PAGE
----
Police work can be war — unpredictable and downright dangerous. Sometimes police lines more resemble enemy territory, with flying bullets, impenetrable standoffs and erratic players. When the stakes are high, the threat of serious injury to responders can be great. So why must law enforcement officers in high-risk situations depend so often on civilian medical care?
Agencies who have designed their own Tactical Emergency Medical Service (TEMS) units within the last decade or so can't imagine not having these highly skilled, highly versatile men and woman onboard. SWAT paramedics not only protect officers in the hot zone, but they offer immediate aid to suspects, victims and hostages. Like military medics, TEMS units accompany teams on virtually all high-risk missions and training. When a situation heats up and SWAT is stacked, they're standing in line.
Officer in trouble
Standard medical protocol does not allow medics near a scene until it is secured. So what becomes of those inside? Lt. David Wood, commander of the Columbus (Ohio) SWAT team, was forced to consider this one day as his team was called to perform a dynamic entry. While inside, an officer was shot in the flashlight mount of his machine gun. Not knowing the extent of injury, fellow officers promptly called for assistance.
"Of course, when you give an officer in trouble call, all the cruisers come with their red lights and sirens on and try to help," recalls Wood. "What happened that particular day was they blocked all the streets so the medics couldn't get in. After that, we said we've got to have them closer."
The system was re-worked and medics were now trained to come to the command post rather than stand by at the firehouse. Still, Wood decided this wasn't good enough.
"I wanted them even closer. A lot of teams in the country were having their police officers actually trained as medics, SWAT officers, and going right in with the teams."
The cross-training of Columbus' SWAT and paramedic units started around 1988, when medics from the fire department would standby to assist SWAT during dynamic entries, or "crack house raids." Now Columbus' tactical medics are trained above the level; they possess firearms and tactics training as well as the medical training and qualifications of the standard civilian EMS system. Of the 100 people who applied for the Columbus tactical emergency medical team, 27 are currently employed — and all are current fire department medics.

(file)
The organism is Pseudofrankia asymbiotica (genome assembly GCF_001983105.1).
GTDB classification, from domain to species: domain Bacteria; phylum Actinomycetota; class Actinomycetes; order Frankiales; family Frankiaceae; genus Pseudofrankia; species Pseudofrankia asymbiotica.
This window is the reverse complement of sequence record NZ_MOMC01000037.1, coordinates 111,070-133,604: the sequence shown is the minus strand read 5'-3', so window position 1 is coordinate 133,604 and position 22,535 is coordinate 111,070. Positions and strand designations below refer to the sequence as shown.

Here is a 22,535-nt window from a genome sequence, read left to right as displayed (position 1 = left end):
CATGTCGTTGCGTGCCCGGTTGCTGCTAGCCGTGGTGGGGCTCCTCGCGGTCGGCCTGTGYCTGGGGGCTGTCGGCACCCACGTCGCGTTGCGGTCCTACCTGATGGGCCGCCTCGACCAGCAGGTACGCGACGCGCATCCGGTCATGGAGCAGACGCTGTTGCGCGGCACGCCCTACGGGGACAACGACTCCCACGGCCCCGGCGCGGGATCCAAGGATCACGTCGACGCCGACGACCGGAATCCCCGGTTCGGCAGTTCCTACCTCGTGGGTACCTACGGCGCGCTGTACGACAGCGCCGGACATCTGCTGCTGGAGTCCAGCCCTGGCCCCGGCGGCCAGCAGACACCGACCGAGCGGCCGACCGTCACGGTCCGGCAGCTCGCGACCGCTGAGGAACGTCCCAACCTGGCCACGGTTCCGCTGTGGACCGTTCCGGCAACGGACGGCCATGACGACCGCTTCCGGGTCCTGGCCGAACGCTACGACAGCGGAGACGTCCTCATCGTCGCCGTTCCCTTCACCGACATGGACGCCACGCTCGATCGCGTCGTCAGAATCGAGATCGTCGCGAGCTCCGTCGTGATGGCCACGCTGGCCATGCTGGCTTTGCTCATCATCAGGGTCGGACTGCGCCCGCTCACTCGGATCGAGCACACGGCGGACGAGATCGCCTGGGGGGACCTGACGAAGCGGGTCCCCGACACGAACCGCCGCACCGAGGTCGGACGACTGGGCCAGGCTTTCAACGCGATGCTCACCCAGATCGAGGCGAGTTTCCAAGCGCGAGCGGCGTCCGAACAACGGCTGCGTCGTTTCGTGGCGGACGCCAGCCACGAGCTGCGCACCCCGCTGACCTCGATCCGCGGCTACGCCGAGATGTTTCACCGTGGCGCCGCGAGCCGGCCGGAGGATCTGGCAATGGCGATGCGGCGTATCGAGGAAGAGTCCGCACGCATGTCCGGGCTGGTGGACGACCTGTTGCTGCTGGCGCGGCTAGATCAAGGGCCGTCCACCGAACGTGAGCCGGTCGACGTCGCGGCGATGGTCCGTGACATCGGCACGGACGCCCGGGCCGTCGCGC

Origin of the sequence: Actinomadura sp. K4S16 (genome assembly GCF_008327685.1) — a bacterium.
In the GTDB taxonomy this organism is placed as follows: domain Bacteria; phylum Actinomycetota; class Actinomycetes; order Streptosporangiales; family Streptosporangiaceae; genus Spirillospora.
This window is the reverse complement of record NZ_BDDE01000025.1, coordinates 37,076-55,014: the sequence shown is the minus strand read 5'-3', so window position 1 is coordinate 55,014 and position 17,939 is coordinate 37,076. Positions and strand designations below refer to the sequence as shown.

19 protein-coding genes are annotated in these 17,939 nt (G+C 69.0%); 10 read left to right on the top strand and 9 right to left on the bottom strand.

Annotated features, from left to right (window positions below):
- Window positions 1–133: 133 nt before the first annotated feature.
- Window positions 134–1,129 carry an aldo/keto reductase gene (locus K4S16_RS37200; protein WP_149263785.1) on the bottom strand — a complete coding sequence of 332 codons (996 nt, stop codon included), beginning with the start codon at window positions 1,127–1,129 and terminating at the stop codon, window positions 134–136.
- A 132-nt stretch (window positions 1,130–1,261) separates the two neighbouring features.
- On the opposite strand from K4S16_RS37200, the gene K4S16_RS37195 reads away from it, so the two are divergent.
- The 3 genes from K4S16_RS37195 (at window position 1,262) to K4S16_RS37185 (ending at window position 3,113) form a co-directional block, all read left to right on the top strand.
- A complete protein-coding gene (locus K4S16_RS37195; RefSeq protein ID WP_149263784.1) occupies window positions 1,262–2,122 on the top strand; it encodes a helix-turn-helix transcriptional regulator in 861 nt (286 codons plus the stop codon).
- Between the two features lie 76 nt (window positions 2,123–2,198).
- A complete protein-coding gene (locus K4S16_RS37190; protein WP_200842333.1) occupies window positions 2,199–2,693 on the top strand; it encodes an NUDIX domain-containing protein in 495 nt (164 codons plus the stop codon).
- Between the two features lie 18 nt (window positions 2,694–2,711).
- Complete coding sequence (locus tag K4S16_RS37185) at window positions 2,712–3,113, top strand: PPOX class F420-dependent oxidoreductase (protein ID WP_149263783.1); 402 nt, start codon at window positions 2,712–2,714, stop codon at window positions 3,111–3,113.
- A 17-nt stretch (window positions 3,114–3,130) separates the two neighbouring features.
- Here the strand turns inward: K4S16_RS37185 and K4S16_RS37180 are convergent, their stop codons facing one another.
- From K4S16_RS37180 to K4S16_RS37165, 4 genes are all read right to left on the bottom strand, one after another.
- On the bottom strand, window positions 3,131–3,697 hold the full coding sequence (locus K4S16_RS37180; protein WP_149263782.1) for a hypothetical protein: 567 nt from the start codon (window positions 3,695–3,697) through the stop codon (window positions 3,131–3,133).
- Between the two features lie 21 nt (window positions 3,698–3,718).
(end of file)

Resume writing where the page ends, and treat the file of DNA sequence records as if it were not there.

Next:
Wood's unit spends 50 percent of its time serving felony warrants for robbery, rape, homicide and felonious assault. Team members spend 25 percent of their time in training, though most of it happens on the job.
Unlike civilian paramedics, tactical medics can defend themselves as well as provide faster life-saving support to officers. But how does an agency go about designing its team?
"I Googled TEMS just to see how other people are doing it, and it's so varied … there's no set way," says Wood. In fact, forming a TEMS team can be more like a game of a pickup. Agencies must do some research and see what works best. That includes finding candidates with relevant training who are also willing to learn new skills.
Sheriff D. Brad Riley of North Carolina's Cabarrus County Sheriff's Department helped start his county's SWAT team in the 1990s. Everybody he spoke to who already had teams established suggested getting a medic onboard. Cabarrus County used regular law enforcement medics for about six months before switching to paramedics from an EMS service. The department now assigns two medics to every team.
"We kept thinking we needed somebody internal, somebody that could carry a gun [and] had some military experience doing medic stuff. [But] the more we got involved and we tried some of that, we realized it just didn't work. The best thing for us to do was get somebody that was a true paramedic professional," says Riley. He points out medics with military experience train differently than medics who are on the street and provide emergency care every day. Wood agrees: "That's who I want to have working on me; a guy who's had stabbings and shootings every day and is working on people. "